In 1983, Carter and Frank moved to Bethesda, Maryland, when Frank was appointed director of the National Institute on Aging of the National Institutes of Health. Carter served as a consultant to the group developing criteria for nursing home assessment following the Omnibus Reconciliation Act (OBRA) of 1987, was active with the Foundation for Long Term Care, the National Citizens’ Coalition for Nursing Home Reform, and the National Restraint Minimization Project. Throughout the 1980s during their years in Bethesda and following their return to Rochester in the 1990s, Carter lectured coast-to-coast on the need to eliminate physical and chemical restraints and to replace them with a new model of individualized care and intentionally-designed residential choices for elders. The new approach drew from a growing consensus around applying relational and relevant, evidence-based practices to needs particular to the aging population, rather than relying on hierarchical or outdated acute-care models. Carter published widely on this topic, and convened leading practitioners across the country who were “pioneering” this new work. Together they formed a national movement, the Pioneer Network for Culture Change, which continues to lead in nursing home culture change in the United States. The recipient of numerous national awards, Carter was known for her graciousness, modesty, passion in her work, and an exceptional ability to articulate and frame the national paradigm shift in long-term care that she and a small group of others helped to set in motion.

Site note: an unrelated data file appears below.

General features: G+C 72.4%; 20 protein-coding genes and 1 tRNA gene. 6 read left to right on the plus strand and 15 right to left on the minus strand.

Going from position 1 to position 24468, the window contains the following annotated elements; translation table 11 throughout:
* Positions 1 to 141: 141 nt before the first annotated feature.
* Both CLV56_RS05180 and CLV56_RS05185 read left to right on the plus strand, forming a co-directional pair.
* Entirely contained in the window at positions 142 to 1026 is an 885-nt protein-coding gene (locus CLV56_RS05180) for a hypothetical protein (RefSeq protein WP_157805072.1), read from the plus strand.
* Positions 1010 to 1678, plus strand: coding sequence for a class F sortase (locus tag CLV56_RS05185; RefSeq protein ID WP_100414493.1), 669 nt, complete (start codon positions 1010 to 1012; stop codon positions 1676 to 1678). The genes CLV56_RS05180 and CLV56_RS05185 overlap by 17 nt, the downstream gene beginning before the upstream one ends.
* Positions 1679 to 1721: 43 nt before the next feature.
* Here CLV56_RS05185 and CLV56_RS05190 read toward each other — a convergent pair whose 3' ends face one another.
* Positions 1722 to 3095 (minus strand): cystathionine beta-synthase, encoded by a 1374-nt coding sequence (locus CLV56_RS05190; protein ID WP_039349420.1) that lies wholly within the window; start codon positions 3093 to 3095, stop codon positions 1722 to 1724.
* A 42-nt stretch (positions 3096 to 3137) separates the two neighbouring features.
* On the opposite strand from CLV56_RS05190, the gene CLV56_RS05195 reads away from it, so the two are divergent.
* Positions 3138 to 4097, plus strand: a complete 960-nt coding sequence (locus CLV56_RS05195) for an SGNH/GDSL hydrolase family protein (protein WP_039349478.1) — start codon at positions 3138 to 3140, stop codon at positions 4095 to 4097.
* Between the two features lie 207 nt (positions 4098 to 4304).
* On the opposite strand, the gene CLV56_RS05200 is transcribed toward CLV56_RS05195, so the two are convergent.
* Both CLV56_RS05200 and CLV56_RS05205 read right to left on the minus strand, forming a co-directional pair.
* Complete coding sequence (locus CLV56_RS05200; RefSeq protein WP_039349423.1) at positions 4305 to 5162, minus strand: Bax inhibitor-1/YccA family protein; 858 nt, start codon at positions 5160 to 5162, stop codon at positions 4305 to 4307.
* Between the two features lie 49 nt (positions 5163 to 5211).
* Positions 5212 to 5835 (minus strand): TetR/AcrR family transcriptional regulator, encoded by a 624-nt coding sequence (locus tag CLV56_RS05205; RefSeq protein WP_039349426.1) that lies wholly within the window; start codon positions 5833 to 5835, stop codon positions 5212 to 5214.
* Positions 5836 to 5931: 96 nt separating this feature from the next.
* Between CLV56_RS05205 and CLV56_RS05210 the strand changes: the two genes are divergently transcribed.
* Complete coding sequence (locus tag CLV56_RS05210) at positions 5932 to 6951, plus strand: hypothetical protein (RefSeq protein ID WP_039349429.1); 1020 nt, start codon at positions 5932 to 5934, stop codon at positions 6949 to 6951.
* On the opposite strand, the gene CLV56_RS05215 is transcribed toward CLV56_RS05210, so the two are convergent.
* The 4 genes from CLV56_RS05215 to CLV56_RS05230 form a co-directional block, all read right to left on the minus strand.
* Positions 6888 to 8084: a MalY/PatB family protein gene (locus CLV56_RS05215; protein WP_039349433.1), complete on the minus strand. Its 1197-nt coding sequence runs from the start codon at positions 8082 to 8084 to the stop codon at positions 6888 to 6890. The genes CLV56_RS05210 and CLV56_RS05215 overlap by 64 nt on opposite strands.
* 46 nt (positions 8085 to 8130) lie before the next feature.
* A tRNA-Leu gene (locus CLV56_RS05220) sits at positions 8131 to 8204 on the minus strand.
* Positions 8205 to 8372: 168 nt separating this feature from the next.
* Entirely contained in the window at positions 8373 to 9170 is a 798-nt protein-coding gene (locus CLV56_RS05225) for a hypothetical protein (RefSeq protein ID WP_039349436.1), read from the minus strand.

Carter and Frank rejoiced in a happy marriage, their work together and in their family. Shepherding their children through three moves between the southern and northern U.S., they retained their connection to their southern roots in Gloucester and in Piedmont North Carolina. A superb home cook and gardener, for over six decades Carter welcomed for countless meals at her family’s table prominent medical and social work colleagues along with young house staff and “fellows” training in medicine. Lifelong Episcopalians, Carter and Frank sought and were active in Episcopal Church parishes committed to social justice and “the beloved community,” as described by Dr. Martin Luther King Jr.
Carter was predeceased by her husband, Frank, and by her son, Landon Carter Williams. She is survived by her daughter, Mary Wright Williams Montague (Breck), and her son, Thomas Nelson Williams. She is also survived by four grandchildren, John Williams Damron, Catharine Carter Damron (Frank Kane), Edward Thomas Williams, and Mary Berkeley Breckinridge Montague; two step-grandchildren, Robert Breckinridge Montague (Jenny), Ada Cordelia Gay Montague Stepleton (Jay), and three step-great-grandchildren (Lucretia, Bergen and Jasper). A celebration of Carter’s life will be held when it is possible to gather in person.
The family wishes to thank those who helped Carter continue to live in her own home the past four years: friends Marjorie Hayes and Lee Rice, the aides of All About Personal Care (Lori Bunn, Debbie Flannigan, Sue Greggs, Linda Washington), and housekeeper Lisa Washington. The family also expresses appreciation for the staff of Riverside Walter Reed Hospital, Heron Cove, and Riverside Hospice.
Contributions in Carter’s memory may be made to Ware Episcopal Church (Gloucester), the Episcopal Church of St. Luke and St. Simon Cyrene (Rochester, New York), and the Pioneer Network (www.pioneernetwork.net).
Andrews Funeral Home is assisting the family.